One of the legacies of the Apollo program is the rare lunar samples it returned. These samples (along with meteorites that originated from the moon and even one from Mars) can be radiometrically dated, and together they paint a picture a cataclysmic time in the history of our solar system. Over a period of time some 3.8 to 4.1 billion years ago, the moon underwent a fierce period of impacts that was the origin of most of the craters we see today. Paired with the “Nice model” (named after the French university where it was developed, not because it was pleasant in any way), which describes the migration of planets to their current orbits, it is widely held that the migration of Jupiter or one of the other gas giants migrations during this period, caused a shower of asteroids or comets to rain down upon the inner solar system in a time known as the “Late Heavy Bombardment” (LHB).
A new paper by astronomers from Harvard and the University of British Columbia disagrees with this picture. In 2005, Strom et al. published a paper in Science which analyzed the frequency of craters of various sizes on the lunar highlands, Mars, and Mercury (since these are the only rocky bodies in the inner solar system without sufficient erosion to wash away their cratering history). When comparing relatively young surfaces which had been more recently resurfaced to older ones from the Late Heavy Bombardment area, is that there were two separate, but characteristic curves. The one for the LHB era revealed a crater frequency peaking at craters near 100 km (62 miles) in diameter and dropping off rapidly to lower diameters. Meanwhile, the younger surfaces showed a nearly even amount of craters of all sizes measurable. Additionally, the LHB impacts were an order of magnitude more common than the newer ones.
The Strom et al. took this as evidence that two different populations of impactors were at work. The LHB era, they called Population I. The more recent, they called Population II. What they noticed was the current size distribution of main belt asteroids (MBAs) was “virtually identical to the Population 1 projectile size distribution”. Additionally, since the size distribution of the MBA is the same today, this indicated that the process which sent these bodies our way didn’t discriminate based on size, which would weed out that size and alter the distribution we observed today. This ruled out processes such as the Yarkovsky effect but agreed with the gravitational shove as a large body would move through the region. The inverse of this (that a process was selecting rocks to chuck our way based on size) would be indicative of Strom’s Population II objects.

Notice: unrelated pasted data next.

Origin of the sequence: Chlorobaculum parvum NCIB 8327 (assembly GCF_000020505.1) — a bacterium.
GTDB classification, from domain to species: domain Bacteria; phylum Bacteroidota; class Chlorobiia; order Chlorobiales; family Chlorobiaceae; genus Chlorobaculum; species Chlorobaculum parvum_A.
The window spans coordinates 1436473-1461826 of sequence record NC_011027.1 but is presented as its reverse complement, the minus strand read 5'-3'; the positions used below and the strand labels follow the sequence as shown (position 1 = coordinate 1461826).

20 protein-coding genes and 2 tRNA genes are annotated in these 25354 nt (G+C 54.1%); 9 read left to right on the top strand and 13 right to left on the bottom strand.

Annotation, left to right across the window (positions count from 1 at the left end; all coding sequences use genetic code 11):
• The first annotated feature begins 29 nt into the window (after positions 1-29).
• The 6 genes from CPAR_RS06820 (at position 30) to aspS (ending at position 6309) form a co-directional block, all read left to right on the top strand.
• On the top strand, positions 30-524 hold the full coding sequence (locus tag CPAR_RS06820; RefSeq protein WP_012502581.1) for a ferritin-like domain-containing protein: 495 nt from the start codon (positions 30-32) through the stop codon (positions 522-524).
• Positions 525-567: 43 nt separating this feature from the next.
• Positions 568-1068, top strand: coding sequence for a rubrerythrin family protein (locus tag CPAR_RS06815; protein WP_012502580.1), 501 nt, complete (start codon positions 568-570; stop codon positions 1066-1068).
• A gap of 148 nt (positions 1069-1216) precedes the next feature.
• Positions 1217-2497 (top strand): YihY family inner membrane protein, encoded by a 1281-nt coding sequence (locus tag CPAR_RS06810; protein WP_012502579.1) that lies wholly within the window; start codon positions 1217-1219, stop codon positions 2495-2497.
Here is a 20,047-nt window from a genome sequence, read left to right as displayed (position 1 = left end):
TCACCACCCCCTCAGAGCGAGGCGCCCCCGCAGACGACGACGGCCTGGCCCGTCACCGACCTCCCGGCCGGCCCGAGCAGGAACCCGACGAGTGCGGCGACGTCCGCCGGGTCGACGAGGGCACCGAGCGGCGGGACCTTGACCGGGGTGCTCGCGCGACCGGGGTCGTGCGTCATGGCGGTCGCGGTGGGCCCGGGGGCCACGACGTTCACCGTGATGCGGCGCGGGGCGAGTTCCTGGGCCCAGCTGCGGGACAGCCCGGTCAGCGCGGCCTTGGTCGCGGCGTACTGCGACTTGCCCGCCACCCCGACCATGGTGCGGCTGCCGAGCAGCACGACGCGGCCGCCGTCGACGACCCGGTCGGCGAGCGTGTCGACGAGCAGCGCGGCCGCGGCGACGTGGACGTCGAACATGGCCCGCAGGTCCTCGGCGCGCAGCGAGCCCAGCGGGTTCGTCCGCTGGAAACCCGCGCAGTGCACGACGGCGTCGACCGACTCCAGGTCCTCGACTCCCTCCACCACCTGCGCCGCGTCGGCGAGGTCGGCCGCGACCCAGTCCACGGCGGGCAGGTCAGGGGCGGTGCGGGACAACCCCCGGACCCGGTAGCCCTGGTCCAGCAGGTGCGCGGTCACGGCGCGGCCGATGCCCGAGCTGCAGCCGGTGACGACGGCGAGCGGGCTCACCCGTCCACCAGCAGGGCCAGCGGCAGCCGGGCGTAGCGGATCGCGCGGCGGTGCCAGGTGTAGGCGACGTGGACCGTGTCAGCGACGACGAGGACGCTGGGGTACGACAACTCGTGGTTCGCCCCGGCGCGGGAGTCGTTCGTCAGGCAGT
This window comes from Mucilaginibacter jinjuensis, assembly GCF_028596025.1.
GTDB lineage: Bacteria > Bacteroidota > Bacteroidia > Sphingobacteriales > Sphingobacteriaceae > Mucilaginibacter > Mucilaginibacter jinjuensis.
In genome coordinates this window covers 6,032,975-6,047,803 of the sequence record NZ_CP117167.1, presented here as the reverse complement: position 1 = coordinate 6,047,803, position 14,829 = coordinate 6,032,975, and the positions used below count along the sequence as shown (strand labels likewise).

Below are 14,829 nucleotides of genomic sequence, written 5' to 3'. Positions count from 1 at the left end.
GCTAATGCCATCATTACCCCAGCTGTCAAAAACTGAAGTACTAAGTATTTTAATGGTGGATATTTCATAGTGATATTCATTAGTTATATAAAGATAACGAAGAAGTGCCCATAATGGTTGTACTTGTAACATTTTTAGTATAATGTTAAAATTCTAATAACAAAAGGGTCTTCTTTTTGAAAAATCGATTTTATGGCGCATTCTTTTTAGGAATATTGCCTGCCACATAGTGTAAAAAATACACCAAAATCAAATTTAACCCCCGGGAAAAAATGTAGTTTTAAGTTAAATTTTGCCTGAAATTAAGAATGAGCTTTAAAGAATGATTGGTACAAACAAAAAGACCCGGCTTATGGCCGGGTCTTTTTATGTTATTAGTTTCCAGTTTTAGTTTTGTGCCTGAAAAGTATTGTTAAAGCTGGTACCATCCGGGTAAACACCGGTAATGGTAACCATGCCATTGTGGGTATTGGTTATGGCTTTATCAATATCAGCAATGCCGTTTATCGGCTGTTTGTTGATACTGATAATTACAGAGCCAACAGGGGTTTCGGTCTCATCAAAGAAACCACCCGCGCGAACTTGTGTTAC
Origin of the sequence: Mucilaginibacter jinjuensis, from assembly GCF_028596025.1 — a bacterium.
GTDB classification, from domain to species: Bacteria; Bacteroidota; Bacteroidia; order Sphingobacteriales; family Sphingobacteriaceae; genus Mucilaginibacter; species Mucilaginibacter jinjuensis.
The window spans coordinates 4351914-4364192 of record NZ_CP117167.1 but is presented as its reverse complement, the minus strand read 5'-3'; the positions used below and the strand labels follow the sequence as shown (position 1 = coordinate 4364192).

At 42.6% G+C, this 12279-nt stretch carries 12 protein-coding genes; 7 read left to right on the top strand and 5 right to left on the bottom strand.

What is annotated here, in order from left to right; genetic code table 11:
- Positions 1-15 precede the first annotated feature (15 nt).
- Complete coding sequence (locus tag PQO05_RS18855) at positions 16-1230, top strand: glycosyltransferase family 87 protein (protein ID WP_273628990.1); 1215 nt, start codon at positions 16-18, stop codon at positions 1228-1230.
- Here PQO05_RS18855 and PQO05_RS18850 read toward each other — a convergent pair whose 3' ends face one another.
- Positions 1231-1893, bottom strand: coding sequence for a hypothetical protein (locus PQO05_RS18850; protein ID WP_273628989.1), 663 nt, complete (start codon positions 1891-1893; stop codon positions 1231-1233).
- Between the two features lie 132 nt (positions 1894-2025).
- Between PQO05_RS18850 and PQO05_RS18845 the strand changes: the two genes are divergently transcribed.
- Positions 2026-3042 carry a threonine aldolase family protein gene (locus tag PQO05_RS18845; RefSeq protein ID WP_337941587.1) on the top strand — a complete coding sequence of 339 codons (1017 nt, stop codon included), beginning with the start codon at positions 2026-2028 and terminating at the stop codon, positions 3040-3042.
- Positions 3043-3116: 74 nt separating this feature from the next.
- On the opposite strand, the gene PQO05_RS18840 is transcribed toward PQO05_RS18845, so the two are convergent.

However, in this paper recently uploaded to arXiv, Cuk et al. argue that the dates of many of the regions investigated by Strom et al. cannot be reliably dated and therefore, cannot be used to investigate the nature of the LHB. They suggest that only the Imbrium and Orientale basins, which have their formation dates precisely known from rocks retrieved by Apollo missions, can be used to accurately describe the cratering history during this period.
With this assumption, Cuk’s group reexamined the frequency of crater sizes for just these basins. When this was plotted for these two groups, they found that the power law they used to fit the data had “an index of -1.9 or -2 rather than -1.2 or -1.3 (like the modern asteroid belt)”. As such, they claim, “theoretical models producing the lunar cataclysm by gravitational ejection of main-belt asteroids are seriously challenged.”
Although they call into question Strom et al.’s model, they cannot propose a new one. They suggest some causes that are unlikely, such as comets (which have too low of impact probabilities). One solution they mention is that the population of the asteroid belt has evolved since the LHB which would account for the differences. Regardless, they conclude that this question is more open ended than previously expected and that more work will need to be done to understand this cataclysm.
Jon is a science educator currently living in Missouri. He is a high school teacher and does outreach with the St. Louis Astronomical society as well as presenting talks on science and related topics at regional conventions. He graduated from the University of Kansas with his BS in Astronomy in 2008 and has maintained the Angry Astronomer blog since 2006.
For more of his work, you can find his website here.